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Will Everything Be Online Soon?


If you are even faintly familiar with this blog, you know that one of the frequent topics is the potential of online opportunities. Derek often relates the success that he has had with his blog and just announced the 30k challenge as an effort to push himself to make more online money. With the success that blogs are achieving these days and the popularity of the internet, I have often wondered whether everything will go online.

If businesses can significantly increase their market by going online and everyday customers can find better prices, why would anyone go anywhere else? Will all transactions, business or otherwise, soon be done with a click of a button? Despite the fact that I spend most of my free time in front of the computer, there is one experience that reassured me that not everything can be successful online.

The Influence of the Internet

I was a freshman in college when Facebook was gaining momentum. It was a year or two old at the time and still restricted to college students. The growth of Facebook is just one sign that within the past 7-8 years, society has changed. In the past few years, we have seen a vast number of online social networks created. Facebook was just the beginning. Later came twitter and various other social sites. Society exists online more and more.

With the increased use of social network sites, people and/or businesses have
finally realized the potential that the internet has. It is a medium that connects
people from around the world. For businesses, it means the potential to reach a world-wide audience, thereby bypassing all geographic limitations. Everyday I am reminded that the possibilities are endless… that is, until one particular
experience reminded me of its limitations.

The Online Experience that Set Things in Perspective

Businesses are taking advantage of the internet to make it easier for you to access their product. Did you know that you can order pizza online? Not only pizza, but groceries as well. Yes, that’s right – groceries. There are sites that allow you to stroll the virtual aisles, adding them to your electronic cart, and checking out without waiting in a line. Once you check out, the order is placed and it is shipped to you. How convenient is that? You would think that the convenience factor would be a huge selling point for grocery stores to go “online.”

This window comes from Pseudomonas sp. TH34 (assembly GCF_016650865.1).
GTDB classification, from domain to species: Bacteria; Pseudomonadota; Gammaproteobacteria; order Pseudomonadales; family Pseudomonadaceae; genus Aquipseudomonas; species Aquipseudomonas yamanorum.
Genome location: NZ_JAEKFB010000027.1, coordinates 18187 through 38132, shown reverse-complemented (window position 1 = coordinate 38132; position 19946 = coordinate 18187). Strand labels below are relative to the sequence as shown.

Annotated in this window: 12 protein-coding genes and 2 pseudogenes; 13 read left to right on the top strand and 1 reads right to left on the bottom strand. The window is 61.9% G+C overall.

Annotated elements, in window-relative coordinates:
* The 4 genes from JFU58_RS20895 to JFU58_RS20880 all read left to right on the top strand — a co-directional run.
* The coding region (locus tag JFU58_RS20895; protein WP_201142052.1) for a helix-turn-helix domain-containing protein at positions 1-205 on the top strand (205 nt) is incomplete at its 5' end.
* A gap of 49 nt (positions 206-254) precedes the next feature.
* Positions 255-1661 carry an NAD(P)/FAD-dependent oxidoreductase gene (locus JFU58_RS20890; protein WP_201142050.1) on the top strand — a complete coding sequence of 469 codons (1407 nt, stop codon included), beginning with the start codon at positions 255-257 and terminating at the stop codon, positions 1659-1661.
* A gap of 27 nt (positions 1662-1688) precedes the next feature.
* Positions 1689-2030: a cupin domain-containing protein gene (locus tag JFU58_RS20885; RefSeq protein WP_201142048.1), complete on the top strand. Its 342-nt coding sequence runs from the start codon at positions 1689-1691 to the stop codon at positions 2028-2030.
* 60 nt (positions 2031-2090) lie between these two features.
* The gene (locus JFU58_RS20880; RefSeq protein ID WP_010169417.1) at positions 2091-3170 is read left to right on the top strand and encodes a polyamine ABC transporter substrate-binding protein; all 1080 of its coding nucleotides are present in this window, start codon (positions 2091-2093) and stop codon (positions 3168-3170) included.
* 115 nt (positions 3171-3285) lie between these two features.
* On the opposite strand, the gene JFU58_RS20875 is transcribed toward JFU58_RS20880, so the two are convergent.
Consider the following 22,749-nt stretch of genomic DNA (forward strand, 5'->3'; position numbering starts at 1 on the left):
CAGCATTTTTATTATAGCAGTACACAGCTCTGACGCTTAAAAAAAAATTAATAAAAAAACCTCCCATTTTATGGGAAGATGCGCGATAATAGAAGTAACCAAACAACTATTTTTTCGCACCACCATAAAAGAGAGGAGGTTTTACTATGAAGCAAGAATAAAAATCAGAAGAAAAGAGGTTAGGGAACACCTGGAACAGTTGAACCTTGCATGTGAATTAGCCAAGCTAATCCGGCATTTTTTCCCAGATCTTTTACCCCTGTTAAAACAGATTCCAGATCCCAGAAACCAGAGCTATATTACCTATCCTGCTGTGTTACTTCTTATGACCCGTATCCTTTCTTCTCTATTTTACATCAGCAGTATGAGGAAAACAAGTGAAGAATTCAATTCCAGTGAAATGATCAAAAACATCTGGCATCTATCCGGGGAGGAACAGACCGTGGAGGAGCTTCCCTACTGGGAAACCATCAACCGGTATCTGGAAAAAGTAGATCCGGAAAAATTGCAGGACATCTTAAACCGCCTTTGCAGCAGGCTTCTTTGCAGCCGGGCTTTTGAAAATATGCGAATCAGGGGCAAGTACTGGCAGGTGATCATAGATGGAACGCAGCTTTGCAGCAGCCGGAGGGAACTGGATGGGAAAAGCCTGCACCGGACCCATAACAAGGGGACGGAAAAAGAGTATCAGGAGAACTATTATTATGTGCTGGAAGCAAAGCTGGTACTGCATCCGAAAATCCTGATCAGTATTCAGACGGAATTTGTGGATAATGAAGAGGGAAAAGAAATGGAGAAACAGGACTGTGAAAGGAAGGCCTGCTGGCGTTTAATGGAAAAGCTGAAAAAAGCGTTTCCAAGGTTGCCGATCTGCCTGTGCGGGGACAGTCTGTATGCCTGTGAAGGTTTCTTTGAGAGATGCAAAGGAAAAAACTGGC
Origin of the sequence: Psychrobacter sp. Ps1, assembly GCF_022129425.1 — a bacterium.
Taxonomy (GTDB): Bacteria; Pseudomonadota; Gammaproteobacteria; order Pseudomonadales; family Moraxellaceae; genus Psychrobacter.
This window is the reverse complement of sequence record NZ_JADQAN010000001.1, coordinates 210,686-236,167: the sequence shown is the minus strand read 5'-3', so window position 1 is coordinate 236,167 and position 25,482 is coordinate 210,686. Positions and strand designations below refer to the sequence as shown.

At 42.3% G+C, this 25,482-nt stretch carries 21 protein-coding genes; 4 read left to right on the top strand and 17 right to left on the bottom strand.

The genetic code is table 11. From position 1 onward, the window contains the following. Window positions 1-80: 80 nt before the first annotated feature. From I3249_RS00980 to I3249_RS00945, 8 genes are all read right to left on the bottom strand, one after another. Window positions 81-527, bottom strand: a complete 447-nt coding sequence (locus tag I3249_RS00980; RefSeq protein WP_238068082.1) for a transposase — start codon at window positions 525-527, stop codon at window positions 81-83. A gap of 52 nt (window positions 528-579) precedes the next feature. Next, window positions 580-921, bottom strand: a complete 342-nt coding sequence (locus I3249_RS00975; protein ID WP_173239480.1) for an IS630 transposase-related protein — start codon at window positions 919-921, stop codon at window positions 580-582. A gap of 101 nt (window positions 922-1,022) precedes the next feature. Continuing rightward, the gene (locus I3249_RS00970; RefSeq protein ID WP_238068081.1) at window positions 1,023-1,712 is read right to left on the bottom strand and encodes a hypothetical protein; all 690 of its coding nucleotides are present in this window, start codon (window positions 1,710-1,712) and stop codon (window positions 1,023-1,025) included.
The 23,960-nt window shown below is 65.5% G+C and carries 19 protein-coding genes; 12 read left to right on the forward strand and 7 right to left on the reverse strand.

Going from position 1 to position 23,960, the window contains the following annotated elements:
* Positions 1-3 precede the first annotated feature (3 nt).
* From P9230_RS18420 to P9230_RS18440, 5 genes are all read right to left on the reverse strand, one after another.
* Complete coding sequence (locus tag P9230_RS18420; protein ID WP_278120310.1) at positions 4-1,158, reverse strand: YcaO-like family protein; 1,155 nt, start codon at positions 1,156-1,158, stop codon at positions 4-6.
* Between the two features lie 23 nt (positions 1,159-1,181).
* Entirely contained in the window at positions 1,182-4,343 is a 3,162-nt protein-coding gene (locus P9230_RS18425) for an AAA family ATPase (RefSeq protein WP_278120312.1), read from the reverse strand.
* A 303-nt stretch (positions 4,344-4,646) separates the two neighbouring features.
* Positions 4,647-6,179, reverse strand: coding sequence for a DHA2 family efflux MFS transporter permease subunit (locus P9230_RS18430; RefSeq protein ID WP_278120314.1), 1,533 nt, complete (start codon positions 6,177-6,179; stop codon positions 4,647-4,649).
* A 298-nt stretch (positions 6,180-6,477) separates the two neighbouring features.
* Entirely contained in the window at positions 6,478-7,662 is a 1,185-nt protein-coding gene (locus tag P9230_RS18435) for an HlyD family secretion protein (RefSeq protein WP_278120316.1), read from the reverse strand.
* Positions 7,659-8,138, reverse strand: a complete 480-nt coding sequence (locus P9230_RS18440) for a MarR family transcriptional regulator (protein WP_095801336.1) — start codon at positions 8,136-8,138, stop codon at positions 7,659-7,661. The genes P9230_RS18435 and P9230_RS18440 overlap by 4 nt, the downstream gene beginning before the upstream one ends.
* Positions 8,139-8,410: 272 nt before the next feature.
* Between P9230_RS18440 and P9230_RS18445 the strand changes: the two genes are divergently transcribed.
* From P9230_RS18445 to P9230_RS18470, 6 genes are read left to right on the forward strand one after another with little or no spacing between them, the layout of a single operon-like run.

While I am not one to be suckered into online promotions, Peapod, a grocery delivery service in my area, was offering a special. The promotion was for $15 off and free shipping. My wife and I were going to be busy one particular weekend and we figured we would give the grocery service a shot. We figured we were going to spend the money whether we used this service or not, so why not give it a shot. I knew one thing for sure – I didn’t want to spend our hard-earned extra income on groceries.

We planned out what we were going to eat for the next 6 days, like any other week, and placed our order. If I knew what we were in for, I wouldn’t have ever bothered. The delivery truck came well after the two hour window that they promised (too many orders, I guess), but that was only the beginning. The delivery guy was nice enough, but since we had ordered so much food, I didn’t get the chance to review the order before he left.

To my surprise, we were missing several items that we were charged for. I
immediately called and they generously took the items off our bill, promising to do better next time (hah! IF there is a next time). To make a long story short, I later discovered that we were missing key ingredients for our main dishes. Not only did we have to hang around our house waiting for the delivery truck, we also had to run to the grocery store later to get the missing items that we needed for our meals that week. Our plan to avoid going to the store had been foiled.

This experience showed me that the world is not ready to be completely online. While I think the idea of ordering your groceries online is ingenious, this horrible experience showed me that some things are just meant to be done in person. It wasn’t just one minor mistake either. It was a handful of major mistakes. This should give you an idea of the limitations of the internet. The internet may provide me with the opportunity to retire early, but no matter how advanced it gets, I don’t believe the possibilities are endless.

Do you think everything will be online soon? Or are some things
impossible to create online?

This post was written by Corey, a staff writer from 20’s Finances and Passive Income to Retire.


AUTHOR Derek Sall

Derek has a Bachelor's degree in Finance and a Master's in Business. As a finance manager in the corporate world, he regularly identified and solved problems at the C-suite level. Today, Derek isn't interested in helping big companies. Instead, he's helping individuals win financially--one email, one article, one person at a time.


  1. There are many things that still will have to be carried out in person, like plumbing for example. But having an online presence could sure enhance the experience and add to the productivity such as a report that would show when the plumber would arrive.

    • Very true CFM. There will need to be a balance between marketing and fulfilling service.

  2. This same question was asked back in the mid and late 90s during the net boom with thoughts of empty storefronts nationwide. Alas, there will always be a place for brick and mortar operations.